Here's What You Really Should Be Eating Before A Workout

Ever wonder what you should be eating before a workout to perform at your peak? Pre-workout nutrition has a direct impact on your metabolism and energy levels. After all, there's a reason why fitness models and top athletes use protein shakes, creatine, caffeine, and other sports supplements before hitting the gym.

A balanced pre-workout meal can maximize your performance during training and speed up recovery. At the same time, it replenishes your glycogen stores, per the National Academy of Sports Medicine.

While muscle glycogen stores remain fairly stable overnight, liver glycogen content decreases rapidly during sleep. That's partly due to fasting and party due to the brain's demand for energy, according to the National Council on Strength and Fitness. For this reason, it's important to fill up on carbs after waking up, especially if you exercise in the morning. You also need to make sure you're getting enough protein, as it plays a key role in muscle growth and repair.

What to eat before a workout to optimize your performance

What you eat is just as important as when you eat. Your body has different nutritional requirements at different times of the day. For best results, plan your meals around your workouts. The National Academy of Sports Medicine says that athletes and gym-goers should opt for a relatively high-carb, moderate-protein meal or snack before training. Ideally, try to get about 1 gram of carbs per kilogram of body weight one hour prior to hitting the gym.

However, these guidelines may vary from one individual to another, depending on their fitness goals, workout duration, training intensity, and other factors. Runners, for example, have higher energy requirements than power athletes, as the International Sports Sciences Association explains. Therefore, they need more carbs on a daily basis.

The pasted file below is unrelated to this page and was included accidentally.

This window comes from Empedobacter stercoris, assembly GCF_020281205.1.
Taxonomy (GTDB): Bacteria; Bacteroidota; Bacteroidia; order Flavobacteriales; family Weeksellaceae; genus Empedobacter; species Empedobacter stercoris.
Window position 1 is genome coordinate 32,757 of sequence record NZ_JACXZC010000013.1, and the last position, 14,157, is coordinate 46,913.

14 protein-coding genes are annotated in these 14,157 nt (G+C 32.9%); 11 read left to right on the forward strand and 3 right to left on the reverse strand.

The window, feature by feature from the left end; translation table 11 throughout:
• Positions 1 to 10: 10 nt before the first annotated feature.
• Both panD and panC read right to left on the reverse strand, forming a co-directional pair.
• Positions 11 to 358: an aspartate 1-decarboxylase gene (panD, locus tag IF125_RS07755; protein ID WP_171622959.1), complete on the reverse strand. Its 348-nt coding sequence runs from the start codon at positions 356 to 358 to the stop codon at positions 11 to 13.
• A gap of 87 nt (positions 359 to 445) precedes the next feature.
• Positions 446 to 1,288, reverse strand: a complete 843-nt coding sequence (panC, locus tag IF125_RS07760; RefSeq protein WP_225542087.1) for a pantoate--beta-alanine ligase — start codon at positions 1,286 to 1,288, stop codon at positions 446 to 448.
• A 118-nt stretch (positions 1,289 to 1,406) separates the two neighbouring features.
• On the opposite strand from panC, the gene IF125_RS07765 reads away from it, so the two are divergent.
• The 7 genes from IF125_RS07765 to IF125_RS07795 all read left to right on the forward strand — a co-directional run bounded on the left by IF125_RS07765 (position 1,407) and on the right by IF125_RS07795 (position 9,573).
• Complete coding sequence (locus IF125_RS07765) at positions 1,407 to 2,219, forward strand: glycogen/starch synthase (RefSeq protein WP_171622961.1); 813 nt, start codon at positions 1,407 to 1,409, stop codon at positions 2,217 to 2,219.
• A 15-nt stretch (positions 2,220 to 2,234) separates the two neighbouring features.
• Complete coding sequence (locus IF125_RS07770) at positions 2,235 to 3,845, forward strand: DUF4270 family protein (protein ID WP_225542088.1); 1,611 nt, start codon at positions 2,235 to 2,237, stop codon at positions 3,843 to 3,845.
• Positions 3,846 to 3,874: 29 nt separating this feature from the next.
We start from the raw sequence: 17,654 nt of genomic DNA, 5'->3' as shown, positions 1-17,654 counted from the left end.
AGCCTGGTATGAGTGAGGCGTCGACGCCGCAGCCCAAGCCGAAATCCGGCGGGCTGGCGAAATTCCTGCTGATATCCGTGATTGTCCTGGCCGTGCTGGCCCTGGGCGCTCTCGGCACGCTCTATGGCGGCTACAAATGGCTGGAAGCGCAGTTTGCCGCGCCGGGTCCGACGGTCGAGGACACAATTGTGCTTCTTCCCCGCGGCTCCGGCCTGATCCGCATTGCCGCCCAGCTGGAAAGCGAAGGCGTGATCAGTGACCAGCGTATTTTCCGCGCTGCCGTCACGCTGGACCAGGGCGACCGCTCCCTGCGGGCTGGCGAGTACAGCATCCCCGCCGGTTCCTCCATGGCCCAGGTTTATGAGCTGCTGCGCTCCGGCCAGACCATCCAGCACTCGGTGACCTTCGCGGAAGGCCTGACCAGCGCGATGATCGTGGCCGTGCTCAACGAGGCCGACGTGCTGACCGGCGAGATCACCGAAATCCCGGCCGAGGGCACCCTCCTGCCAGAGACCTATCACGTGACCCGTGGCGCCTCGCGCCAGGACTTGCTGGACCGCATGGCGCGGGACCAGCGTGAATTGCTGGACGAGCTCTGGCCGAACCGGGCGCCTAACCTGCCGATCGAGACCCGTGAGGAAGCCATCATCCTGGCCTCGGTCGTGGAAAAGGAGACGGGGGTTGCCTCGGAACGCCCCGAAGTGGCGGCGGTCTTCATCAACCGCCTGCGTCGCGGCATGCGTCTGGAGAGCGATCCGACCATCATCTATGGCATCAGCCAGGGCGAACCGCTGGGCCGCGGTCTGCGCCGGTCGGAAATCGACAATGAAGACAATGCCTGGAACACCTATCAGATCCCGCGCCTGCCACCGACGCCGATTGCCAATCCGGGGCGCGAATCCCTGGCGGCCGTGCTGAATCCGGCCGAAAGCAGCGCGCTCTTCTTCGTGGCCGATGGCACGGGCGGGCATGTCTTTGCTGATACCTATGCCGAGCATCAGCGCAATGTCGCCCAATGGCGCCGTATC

A balanced pre-workout meal should also deliver moderate amounts of lean protein. Fiber and fats may cause digestive discomfort during training, so it's better to consume them later in the day. If you work out in the evening, eat fruits, veggies, and other high-fiber foods at least three to four hours before exercise, recommends the National Academy of Sports Medicine. Depending on your schedule, you can have a meal or snack about one to four hours prior to training.

What to eat before a workout to maximize your energy

Generally, there are no set rules on what you should eat before a workout. It all comes down to your fitness goals and the sport practiced. Your overall diet matters, too. For example, if you're on a ketogenic diet, you may not be able to fill up on carbs before training. In this case, it makes sense to increase your protein or fat intake to get the energy needed for a challenging workout. Both protein and dietary fats can serve as a source of fuel, notes the Michigan Medicine.

As far as pre-workout nutrition goes, there are plenty of healthy foods you can enjoy before exercise. The Academy of Nutrition and Dietetics, for instance, suggests eating Greek yogurt with berries, oatmeal with fruit, or apples with peanut or almond butter. Since nut butters are high in fat, try to keep your portions small. Consider these options, too: chicken or turkey breast and white rice, vegetable frittata, oatmeal with almond milk and sliced bananas, low-fat cottage cheese and berries, tuna and whole pasta, and chicken and yams.

Experiment with different foods to see how your body reacts. If you're short on time or not feeling hungry, reach for a protein shake or smoothie. Another option is to drink a pre-workout cup of coffee for a caffeine boost. In this case, try to eat as soon as you finish your workout to replenish your glycogen stores and recover faster from training.